- I retired from the CF in 1994. I have had access to no classified information concerning the mission and my friends and former colleagues in the CF have been particularly reticent concerning the detainee issue. I had an excellent understanding of how the CF implemented Canada’s International Humanitarian Law/Law of Armed Conflict (IHL/LOAC) obligations while I was a member of the CF. In particular: (i) I established the initial formal IHL/LOAC training program in the CF when I was Director of Legal Training and I was actively involved in such training throughout my career; (ii) I wrote an earlier draft of the current CF LOAC Manual; (iii) I was the senior IHL/LOAC adviser at National Defence Headquarters (NDHQ) during the 1990-91 Gulf Conflict; and (iv) I was the first Director of Law for Operations from 1991 to 1994. I have had some peripheral involvement with IHL/LOAC training in the CF since my retirement and I believe I have a good understanding of how IHL/LOAC issues have been treated in the CF since my retirement.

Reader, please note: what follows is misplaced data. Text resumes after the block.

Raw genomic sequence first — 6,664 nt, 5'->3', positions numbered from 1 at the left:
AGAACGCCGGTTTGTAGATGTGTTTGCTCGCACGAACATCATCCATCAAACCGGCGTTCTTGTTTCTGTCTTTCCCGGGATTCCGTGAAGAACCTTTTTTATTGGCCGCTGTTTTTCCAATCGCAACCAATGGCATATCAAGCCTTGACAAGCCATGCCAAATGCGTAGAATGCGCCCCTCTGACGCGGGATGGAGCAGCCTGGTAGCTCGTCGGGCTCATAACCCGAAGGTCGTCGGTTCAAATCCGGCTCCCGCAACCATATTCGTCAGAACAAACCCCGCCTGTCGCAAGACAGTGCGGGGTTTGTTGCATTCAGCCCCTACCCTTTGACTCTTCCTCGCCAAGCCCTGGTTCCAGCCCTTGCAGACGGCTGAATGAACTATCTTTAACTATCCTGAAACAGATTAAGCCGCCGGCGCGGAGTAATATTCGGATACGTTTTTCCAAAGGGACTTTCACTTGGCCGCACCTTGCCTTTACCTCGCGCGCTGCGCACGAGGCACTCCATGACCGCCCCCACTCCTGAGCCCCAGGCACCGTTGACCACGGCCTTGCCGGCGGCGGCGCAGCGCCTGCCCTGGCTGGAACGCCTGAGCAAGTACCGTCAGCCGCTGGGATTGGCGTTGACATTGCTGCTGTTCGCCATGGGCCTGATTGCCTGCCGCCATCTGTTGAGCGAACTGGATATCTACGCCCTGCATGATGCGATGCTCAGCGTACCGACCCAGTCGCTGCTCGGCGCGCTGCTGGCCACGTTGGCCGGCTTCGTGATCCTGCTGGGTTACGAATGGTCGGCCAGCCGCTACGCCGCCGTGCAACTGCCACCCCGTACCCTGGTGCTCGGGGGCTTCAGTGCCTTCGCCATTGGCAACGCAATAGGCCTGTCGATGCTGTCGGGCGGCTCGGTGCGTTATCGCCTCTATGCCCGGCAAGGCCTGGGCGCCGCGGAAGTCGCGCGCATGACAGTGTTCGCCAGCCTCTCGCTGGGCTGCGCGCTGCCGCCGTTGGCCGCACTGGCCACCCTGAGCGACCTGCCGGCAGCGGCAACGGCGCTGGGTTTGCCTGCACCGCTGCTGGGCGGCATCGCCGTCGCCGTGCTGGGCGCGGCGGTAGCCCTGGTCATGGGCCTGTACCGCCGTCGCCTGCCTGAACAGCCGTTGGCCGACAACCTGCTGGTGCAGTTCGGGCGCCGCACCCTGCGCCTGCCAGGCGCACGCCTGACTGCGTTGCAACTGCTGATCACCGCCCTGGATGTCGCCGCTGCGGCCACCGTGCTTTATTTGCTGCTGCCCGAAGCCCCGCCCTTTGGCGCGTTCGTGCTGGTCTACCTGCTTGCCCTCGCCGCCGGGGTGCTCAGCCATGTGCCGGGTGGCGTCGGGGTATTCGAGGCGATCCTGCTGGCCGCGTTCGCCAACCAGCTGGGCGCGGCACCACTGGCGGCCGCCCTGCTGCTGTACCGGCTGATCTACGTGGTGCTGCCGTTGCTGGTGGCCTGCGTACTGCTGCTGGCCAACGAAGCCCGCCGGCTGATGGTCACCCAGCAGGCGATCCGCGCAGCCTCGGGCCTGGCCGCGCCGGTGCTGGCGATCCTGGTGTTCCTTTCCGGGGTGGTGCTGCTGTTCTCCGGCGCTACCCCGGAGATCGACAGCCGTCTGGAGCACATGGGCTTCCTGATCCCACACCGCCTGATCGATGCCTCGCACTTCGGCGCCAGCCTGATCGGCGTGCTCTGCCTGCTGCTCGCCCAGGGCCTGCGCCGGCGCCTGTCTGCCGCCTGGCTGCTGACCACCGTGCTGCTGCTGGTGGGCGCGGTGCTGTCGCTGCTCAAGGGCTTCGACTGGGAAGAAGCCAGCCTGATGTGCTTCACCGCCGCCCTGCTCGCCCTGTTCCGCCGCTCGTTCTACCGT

- The CF has as good an IHL/LOAC training program as any other country’s armed forces and a better program than the vast majority of armed forces. There are ample training materials available. The major materials are a Joint Doctrine Manual, Law of Armed Conflict at the Operational and Tactical Levels, which is a basic legal text book, and a Collection of Documents on the Law of Armed Conflict which contains the texts of all relevant treaties and Canadian legislation. Both of these are accessible by the public. There is also a Code of Conduct for CF personnel which includes the following provisions: “4. Treat all civilians humanely and respect civilian property. 5. Do not attack those who surrender. Disarm and detain them. 6. Treat all detained persons humanely in accordance with the standard set by the Third Geneva Convention. Any form of abuse, including torture, is prohibited.” All members of the CF receive training in the Code of Conduct. It too is accessible to the public. As a well informed educated guess, I would think all members of the CF who are deployed on operations such as Afghanistan would receive additional training in IHL/LOAC, including the Code of Conduct.